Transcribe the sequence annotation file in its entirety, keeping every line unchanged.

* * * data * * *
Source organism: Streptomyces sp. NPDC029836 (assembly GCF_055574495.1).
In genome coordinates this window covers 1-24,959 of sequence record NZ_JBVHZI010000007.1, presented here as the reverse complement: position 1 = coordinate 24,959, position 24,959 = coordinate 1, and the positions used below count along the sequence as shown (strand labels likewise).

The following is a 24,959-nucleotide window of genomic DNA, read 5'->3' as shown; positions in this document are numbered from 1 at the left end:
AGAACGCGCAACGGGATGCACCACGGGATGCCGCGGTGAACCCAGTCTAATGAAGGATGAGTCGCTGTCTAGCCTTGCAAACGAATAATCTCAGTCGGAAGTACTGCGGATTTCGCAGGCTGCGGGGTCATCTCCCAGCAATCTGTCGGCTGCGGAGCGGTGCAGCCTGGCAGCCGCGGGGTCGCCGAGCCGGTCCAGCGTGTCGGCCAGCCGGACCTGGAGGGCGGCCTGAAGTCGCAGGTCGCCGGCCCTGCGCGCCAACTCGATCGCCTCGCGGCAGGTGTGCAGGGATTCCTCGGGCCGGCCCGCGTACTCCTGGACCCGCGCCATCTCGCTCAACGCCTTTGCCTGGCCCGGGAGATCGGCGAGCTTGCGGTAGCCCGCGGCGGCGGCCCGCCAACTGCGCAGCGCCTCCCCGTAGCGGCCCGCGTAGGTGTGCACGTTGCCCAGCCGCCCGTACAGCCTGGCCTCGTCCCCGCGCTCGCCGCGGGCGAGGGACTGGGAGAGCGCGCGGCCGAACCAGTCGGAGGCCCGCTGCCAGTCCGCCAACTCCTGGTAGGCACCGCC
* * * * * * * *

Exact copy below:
Source organism: Streptomyces sp. NPDC029836 (assembly GCF_055574495.1).
In genome coordinates this window covers 1-24,959 of sequence record NZ_JBVHZI010000007.1, presented here as the reverse complement: position 1 = coordinate 24,959, position 24,959 = coordinate 1, and the positions used below count along the sequence as shown (strand labels likewise).

The following is a 24,959-nucleotide window of genomic DNA, read 5'->3' as shown; positions in this document are numbered from 1 at the left end:
AGAACGCGCAACGGGATGCACCACGGGATGCCGCGGTGAACCCAGTCTAATGAAGGATGAGTCGCTGTCTAGCCTTGCAAACGAATAATCTCAGTCGGAAGTACTGCGGATTTCGCAGGCTGCGGGGTCATCTCCCAGCAATCTGTCGGCTGCGGAGCGGTGCAGCCTGGCAGCCGCGGGGTCGCCGAGCCGGTCCAGCGTGTCGGCCAGCCGGACCTGGAGGGCGGCCTGAAGTCGCAGGTCGCCGGCCCTGCGCGCCAACTCGATCGCCTCGCGGCAGGTGTGCAGGGATTCCTCGGGCCGGCCCGCGTACTCCTGGACCCGCGCCATCTCGCTCAACGCCTTTGCCTGGCCCGGGAGATCGGCGAGCTTGCGGTAGCCCGCGGCGGCGGCCCGCCAACTGCGCAGCGCCTCCCCGTAGCGGCCCGCGTAGGTGTGCACGTTGCCCAGCCGCCCGTACAGCCTGGCCTCGTCCCCGCGCTCGCCGCGGGCGAGGGACTGGGAGAGCGCGCGGCCGAACCAGTCGGAGGCCCGCTGCCAGTCCGCCAACTCCTGGTAGGCACCGCC